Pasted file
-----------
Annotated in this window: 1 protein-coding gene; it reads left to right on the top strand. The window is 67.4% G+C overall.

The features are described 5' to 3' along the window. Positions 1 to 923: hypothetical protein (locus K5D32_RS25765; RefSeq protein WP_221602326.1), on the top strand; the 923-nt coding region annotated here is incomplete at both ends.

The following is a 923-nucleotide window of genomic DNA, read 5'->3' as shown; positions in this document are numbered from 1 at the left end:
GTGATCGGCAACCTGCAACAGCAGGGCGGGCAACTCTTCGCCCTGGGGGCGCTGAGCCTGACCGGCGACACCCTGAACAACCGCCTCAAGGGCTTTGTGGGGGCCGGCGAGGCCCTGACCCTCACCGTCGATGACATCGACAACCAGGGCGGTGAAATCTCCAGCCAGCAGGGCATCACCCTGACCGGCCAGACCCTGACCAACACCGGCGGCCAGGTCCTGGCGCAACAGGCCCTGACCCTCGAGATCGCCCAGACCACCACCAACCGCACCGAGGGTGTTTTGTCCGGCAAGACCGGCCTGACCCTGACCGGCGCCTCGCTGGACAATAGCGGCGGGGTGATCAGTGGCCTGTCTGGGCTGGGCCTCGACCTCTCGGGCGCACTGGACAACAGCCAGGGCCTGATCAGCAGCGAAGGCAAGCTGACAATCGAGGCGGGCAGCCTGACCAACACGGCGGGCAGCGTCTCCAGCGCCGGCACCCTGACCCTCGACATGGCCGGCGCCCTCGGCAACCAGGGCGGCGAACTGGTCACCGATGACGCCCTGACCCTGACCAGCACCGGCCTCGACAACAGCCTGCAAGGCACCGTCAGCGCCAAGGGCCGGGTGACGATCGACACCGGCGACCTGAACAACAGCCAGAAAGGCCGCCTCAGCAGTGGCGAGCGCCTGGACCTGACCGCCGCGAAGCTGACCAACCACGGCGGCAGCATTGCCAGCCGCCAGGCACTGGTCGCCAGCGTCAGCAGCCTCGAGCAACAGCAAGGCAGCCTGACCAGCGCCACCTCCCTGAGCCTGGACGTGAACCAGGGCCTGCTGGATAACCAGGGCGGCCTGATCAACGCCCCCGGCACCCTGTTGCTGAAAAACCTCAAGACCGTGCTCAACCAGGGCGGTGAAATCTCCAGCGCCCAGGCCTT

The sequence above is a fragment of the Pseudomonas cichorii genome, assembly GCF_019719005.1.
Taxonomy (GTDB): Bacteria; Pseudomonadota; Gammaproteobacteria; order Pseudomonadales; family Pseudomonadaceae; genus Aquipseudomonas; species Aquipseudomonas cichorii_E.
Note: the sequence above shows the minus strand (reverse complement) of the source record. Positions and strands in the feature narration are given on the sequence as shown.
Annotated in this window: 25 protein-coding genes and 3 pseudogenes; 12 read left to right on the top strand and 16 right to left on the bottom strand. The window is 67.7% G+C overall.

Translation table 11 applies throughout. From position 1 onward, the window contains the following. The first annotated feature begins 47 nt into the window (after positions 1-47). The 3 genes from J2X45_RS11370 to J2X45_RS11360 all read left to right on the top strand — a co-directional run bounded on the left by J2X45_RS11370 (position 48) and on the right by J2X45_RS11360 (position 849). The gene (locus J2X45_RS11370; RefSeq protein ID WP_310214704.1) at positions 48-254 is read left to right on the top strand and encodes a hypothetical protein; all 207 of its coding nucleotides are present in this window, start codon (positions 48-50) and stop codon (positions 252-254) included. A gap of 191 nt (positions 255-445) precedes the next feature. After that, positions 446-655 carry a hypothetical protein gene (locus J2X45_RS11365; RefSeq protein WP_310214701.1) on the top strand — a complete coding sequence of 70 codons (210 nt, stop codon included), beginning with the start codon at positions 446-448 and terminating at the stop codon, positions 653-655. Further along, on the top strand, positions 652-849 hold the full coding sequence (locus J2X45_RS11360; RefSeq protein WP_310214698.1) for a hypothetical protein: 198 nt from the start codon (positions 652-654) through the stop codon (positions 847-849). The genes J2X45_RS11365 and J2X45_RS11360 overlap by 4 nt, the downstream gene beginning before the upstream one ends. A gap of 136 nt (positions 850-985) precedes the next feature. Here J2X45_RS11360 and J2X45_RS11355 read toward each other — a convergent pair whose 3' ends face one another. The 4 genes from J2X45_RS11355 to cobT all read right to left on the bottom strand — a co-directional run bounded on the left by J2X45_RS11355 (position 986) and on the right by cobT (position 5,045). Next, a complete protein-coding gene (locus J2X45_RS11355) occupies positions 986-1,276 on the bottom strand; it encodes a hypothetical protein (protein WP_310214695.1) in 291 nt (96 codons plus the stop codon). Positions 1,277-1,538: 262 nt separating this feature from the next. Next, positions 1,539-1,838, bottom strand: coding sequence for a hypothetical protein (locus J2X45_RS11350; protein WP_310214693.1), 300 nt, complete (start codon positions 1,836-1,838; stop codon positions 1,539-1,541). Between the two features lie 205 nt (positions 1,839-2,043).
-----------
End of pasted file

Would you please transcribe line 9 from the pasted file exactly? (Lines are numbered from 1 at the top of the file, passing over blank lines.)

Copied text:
Translation table 11 applies throughout. From position 1 onward, the window contains the following. The first annotated feature begins 47 nt into the window (after positions 1-47). The 3 genes from J2X45_RS11370 to J2X45_RS11360 all read left to right on the top strand — a co-directional run bounded on the left by J2X45_RS11370 (position 48) and on the right by J2X45_RS11360 (position 849). The gene (locus J2X45_RS11370; RefSeq protein ID WP_310214704.1) at positions 48-254 is read left to right on the top strand and encodes a hypothetical protein; all 207 of its coding nucleotides are present in this window, start codon (positions 48-50) and stop codon (positions 252-254) included. A gap of 191 nt (positions 255-445) precedes the next feature. After that, positions 446-655 carry a hypothetical protein gene (locus J2X45_RS11365; RefSeq protein WP_310214701.1) on the top strand — a complete coding sequence of 70 codons (210 nt, stop codon included), beginning with the start codon at positions 446-448 and terminating at the stop codon, positions 653-655. Further along, on the top strand, positions 652-849 hold the full coding sequence (locus J2X45_RS11360; RefSeq protein WP_310214698.1) for a hypothetical protein: 198 nt from the start codon (positions 652-654) through the stop codon (positions 847-849). The genes J2X45_RS11365 and J2X45_RS11360 overlap by 4 nt, the downstream gene beginning before the upstream one ends. A gap of 136 nt (positions 850-985) precedes the next feature. Here J2X45_RS11360 and J2X45_RS11355 read toward each other — a convergent pair whose 3' ends face one another. The 4 genes from J2X45_RS11355 to cobT all read right to left on the bottom strand — a co-directional run bounded on the left by J2X45_RS11355 (position 986) and on the right by cobT (position 5,045). Next, a complete protein-coding gene (locus J2X45_RS11355) occupies positions 986-1,276 on the bottom strand; it encodes a hypothetical protein (protein WP_310214695.1) in 291 nt (96 codons plus the stop codon). Positions 1,277-1,538: 262 nt separating this feature from the next. Next, positions 1,539-1,838, bottom strand: coding sequence for a hypothetical protein (locus J2X45_RS11350; protein WP_310214693.1), 300 nt, complete (start codon positions 1,836-1,838; stop codon positions 1,539-1,541). Between the two features lie 205 nt (positions 1,839-2,043).